Of course, a turn to history also reveals manifold Catholic offenses against Jews, including massacres, forced baptisms and the burning of Talmudic writings. Feldman deserves credit for noting exceptional Catholics such as Pope Innocent IV, who renounced the claim that Jews were responsible for such offenses as ritual murder (i.e., using blood of murdered Christian children in their religious practices). Typically, a defender of Judaism received scathing criticism, as when the cleric James Cardinal Gibbons spoke on behalf of the Jewish tradition and a French priest, Father Henry Delassus, accused Gibbons of working with the Jews to effect the triumph of the anti-Christ. In 1934, after reciting a list of stereotypes concerning Jews, the priest John F.X. Murphy made the chilling declaration that Hitler might be right in his persecution of them.

One distinguished Jesuit priest and professor of law, Robert F. Drinan, has characterized the Christian response to the Holocaust as tepid, nebulous and overdue. Concerning Pope Pius XII, whom many Jews accuse of inaction during the Holocaust, Feldman notes that many Catholics and even some Jews credit this pope with saving hundreds of thousands of Jews. But most Jews, as well as some Catholics, condemn his silence during the extermination of innocent men, women and children. Also, it is frustrating to learn that John Paul II failed to find fault with Pope Pius XII’s silence. Feldman states that many Jews, as well as some Catholics, are still waiting for a more complete statement on the role of the church during the Shoah. When the Israeli court imposed the death penalty on Adolf Eichmann, the Catholic press passionately condemned the sentence and, as Feldman expresses it, “The state of Israel, according to the Christian press, should have risen to a higher level of behavior, one befitting the ideals of the postwar era.” An eminent rabbi and scholar, Arthur Gilbert, wisely questioned the timing of the Catholic criticism of the death penalty.

When the state of Israel was born in 1948, Catholics tended to be indifferent or opposed to the event, with the Vatican going so far as to declare that “modern Zionism is not the true heir of Biblical Israel, but a secular state … therefore, the Holy Land and its sacred sites belong to Christianity, the True Israel!” Some Catholics questioned Zionism because they interpreted the Diaspora as divine punishment and inferred that until Jews embraced Jesus and converted to Christianity, they would not be eligible for the land of promise.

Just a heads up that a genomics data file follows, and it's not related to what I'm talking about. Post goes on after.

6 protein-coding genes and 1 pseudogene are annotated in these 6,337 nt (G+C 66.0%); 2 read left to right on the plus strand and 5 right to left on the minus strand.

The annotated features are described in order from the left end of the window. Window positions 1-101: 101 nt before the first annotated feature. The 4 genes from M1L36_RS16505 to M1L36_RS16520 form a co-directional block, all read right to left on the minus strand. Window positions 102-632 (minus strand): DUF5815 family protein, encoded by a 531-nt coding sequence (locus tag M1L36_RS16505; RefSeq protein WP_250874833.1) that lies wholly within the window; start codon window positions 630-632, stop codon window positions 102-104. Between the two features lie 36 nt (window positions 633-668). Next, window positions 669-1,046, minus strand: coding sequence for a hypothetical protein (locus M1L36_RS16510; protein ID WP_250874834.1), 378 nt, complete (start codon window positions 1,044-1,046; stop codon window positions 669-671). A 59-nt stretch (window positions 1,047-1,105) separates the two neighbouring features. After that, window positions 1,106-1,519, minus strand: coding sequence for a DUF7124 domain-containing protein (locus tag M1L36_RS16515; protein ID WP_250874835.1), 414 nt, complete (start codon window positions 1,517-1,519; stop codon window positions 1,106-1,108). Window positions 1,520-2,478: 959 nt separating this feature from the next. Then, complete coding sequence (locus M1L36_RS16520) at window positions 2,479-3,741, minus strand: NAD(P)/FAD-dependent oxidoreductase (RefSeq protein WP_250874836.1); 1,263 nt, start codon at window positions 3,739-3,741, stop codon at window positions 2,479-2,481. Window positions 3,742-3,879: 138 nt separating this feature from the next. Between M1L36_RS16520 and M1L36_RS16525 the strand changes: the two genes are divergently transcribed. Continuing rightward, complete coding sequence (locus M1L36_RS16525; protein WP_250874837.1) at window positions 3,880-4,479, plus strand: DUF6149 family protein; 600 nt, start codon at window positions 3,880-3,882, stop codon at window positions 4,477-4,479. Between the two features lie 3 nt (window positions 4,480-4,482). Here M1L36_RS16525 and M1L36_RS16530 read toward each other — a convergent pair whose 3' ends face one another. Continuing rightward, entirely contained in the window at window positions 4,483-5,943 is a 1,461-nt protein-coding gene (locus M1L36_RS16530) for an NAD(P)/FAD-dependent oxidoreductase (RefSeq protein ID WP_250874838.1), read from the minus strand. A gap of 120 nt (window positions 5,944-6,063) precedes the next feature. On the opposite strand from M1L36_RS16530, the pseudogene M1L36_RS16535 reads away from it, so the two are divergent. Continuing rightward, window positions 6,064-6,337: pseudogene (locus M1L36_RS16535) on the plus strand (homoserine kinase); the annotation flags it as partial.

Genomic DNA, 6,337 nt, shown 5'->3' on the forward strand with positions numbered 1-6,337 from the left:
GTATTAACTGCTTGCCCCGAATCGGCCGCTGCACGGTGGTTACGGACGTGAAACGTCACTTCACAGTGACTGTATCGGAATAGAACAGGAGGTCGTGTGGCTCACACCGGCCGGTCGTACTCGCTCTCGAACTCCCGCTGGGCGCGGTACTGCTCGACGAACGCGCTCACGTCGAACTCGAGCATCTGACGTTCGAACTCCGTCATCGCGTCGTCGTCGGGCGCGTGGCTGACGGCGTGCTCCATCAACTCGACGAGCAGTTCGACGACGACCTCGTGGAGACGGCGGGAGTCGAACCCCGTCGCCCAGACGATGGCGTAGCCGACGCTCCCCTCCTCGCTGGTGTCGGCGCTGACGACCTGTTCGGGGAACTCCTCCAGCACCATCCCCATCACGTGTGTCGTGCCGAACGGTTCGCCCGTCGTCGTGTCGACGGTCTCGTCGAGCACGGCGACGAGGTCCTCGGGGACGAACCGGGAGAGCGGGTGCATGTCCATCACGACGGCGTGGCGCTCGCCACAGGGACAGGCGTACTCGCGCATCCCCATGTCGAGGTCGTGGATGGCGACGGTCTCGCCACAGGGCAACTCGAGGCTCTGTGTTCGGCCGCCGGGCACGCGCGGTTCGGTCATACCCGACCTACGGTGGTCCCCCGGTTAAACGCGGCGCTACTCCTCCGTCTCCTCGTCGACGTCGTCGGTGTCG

Pope John XXIII, who lived through the opening years of the Second Vatican Council or Vatican II (1962-1965), worked heroically to save Jews from being sent to death camps. He also insisted that the expression “unbelieving Jews” be excised from the Good Friday service. Thus John XXIII became known as the pope who threw open the windows of the church to admit fresh air and many Catholics believed these windows could never be shut completely again. As for Vatican II itself, Arthur Gilbert was among many Jews and Christians alike who maintained that it created a more open atmosphere for Jewish-Christian dialogue. Its “Declaration on the Jews” (Nostra Aetate, No. 4) categorically denied that Jews were responsible for the death of Christ. A more recent and popular statement appeared in Time magazine, April 4, 1994. As early as 1964, Cardinal Albert Meyer of Chicago issued a sweeping call for the church to specifically acknowledge the great harms that it had done to Jewish people throughout the centuries. On the Jewish side of dialogue, the American Jewish Committee advised participants to receive Catholics “in the fullness of their differences.” Openness was in, proselytizing was out. There was a special interest in the potential of dialogue for eliminating fallacious ideas about Jews from Christian doctrine. Accordingly, Feldman states “that thoughtful Catholic thinkers have agreed to examine their sacred scriptures as an inspiration for crimes against the Jewish people is evidence of the distance traveled since the 1965 Vatican council.”

From 1969 to 1971, various documents, which were intended to foster better relations between Jews and Christians, were developed by the archdioceses of New York, Cincinnati and Galveston-Houston. The latter guidelines warned, for example, that Judaism should not be characterized as a legalistic religion that lacks the call for love of God and neighbor. Among the most promising of post-Vatican II events was the signing of a “Fundamental Agreement” by the Holy See and the state of Israel (1993) in which both parties pledged to fight anti-Semitism and to protect Catholic shrines. Mark L. Winer, a Jewish speaker at the Jerusalem symposium, attributed great historical and theological import to the document, called it the fulfillment of the promises of Popes John XXIII and Paul VI, and he further affirmed that “it acknowledges the eternal nature of the Jewish people’s covenant with God.”